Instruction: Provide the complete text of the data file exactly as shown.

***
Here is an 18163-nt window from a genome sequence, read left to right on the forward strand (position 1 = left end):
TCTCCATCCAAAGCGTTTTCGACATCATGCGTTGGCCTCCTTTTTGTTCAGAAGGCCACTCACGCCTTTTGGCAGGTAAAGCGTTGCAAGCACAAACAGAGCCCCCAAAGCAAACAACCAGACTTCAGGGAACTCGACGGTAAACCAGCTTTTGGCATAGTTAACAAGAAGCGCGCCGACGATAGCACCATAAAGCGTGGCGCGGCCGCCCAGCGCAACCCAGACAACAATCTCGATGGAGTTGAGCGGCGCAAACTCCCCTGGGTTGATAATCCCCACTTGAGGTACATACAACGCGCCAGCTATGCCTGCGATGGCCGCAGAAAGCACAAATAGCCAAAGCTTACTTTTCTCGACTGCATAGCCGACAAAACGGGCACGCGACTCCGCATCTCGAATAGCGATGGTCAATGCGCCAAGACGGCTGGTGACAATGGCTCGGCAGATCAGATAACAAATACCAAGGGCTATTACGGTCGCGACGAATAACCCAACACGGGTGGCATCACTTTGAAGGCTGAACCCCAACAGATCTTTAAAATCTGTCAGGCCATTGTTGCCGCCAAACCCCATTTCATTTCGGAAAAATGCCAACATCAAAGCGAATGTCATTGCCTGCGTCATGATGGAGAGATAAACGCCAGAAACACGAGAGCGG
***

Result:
Here is an 18163-nt window from a genome sequence, read left to right on the forward strand (position 1 = left end):
TCTCCATCCAAAGCGTTTTCGACATCATGCGTTGGCCTCCTTTTTGTTCAGAAGGCCACTCACGCCTTTTGGCAGGTAAAGCGTTGCAAGCACAAACAGAGCCCCCAAAGCAAACAACCAGACTTCAGGGAACTCGACGGTAAACCAGCTTTTGGCATAGTTAACAAGAAGCGCGCCGACGATAGCACCATAAAGCGTGGCGCGGCCGCCCAGCGCAACCCAGACAACAATCTCGATGGAGTTGAGCGGCGCAAACTCCCCTGGGTTGATAATCCCCACTTGAGGTACATACAACGCGCCAGCTATGCCTGCGATGGCCGCAGAAAGCACAAATAGCCAAAGCTTACTTTTCTCGACTGCATAGCCGACAAAACGGGCACGCGACTCCGCATCTCGAATAGCGATGGTCAATGCGCCAAGACGGCTGGTGACAATGGCTCGGCAGATCAGATAACAAATACCAAGGGCTATTACGGTCGCGACGAATAACCCAACACGGGTGGCATCACTTTGAAGGCTGAACCCCAACAGATCTTTAAAATCTGTCAGGCCATTGTTGCCGCCAAACCCCATTTCATTTCGGAAAAATGCCAACATCAAAGCGAATGTCATTGCCTGCGTCATGATGGAGAGATAAACGCCAGAAACACGAGAGCGG